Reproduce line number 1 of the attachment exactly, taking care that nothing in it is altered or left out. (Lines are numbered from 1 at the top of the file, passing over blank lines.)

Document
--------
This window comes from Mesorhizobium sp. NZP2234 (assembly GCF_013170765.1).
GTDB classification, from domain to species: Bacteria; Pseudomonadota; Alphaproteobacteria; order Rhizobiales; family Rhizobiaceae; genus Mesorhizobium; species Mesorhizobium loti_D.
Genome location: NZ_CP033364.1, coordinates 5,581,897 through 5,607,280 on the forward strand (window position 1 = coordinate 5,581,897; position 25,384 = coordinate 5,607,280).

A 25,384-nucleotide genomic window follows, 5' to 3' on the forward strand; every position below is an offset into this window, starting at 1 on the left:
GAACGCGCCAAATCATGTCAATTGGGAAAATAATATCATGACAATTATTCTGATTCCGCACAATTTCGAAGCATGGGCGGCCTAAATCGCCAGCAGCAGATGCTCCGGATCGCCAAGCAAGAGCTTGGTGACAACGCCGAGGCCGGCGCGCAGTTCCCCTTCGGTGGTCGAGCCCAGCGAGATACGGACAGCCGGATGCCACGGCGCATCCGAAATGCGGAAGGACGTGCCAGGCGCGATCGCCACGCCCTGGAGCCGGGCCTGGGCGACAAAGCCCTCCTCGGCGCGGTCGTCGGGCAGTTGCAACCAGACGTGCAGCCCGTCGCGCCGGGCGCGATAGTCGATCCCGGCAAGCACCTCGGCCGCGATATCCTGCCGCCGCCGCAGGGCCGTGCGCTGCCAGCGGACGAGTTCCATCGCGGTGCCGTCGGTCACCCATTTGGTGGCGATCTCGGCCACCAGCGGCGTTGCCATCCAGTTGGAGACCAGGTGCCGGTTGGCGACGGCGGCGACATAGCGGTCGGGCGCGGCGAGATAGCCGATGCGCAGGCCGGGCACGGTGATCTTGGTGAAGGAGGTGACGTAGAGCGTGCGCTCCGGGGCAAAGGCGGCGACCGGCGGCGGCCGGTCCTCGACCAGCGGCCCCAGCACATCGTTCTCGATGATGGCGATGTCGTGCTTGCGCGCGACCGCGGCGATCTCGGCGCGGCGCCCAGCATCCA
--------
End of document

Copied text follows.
This window comes from Mesorhizobium sp. NZP2234 (assembly GCF_013170765.1).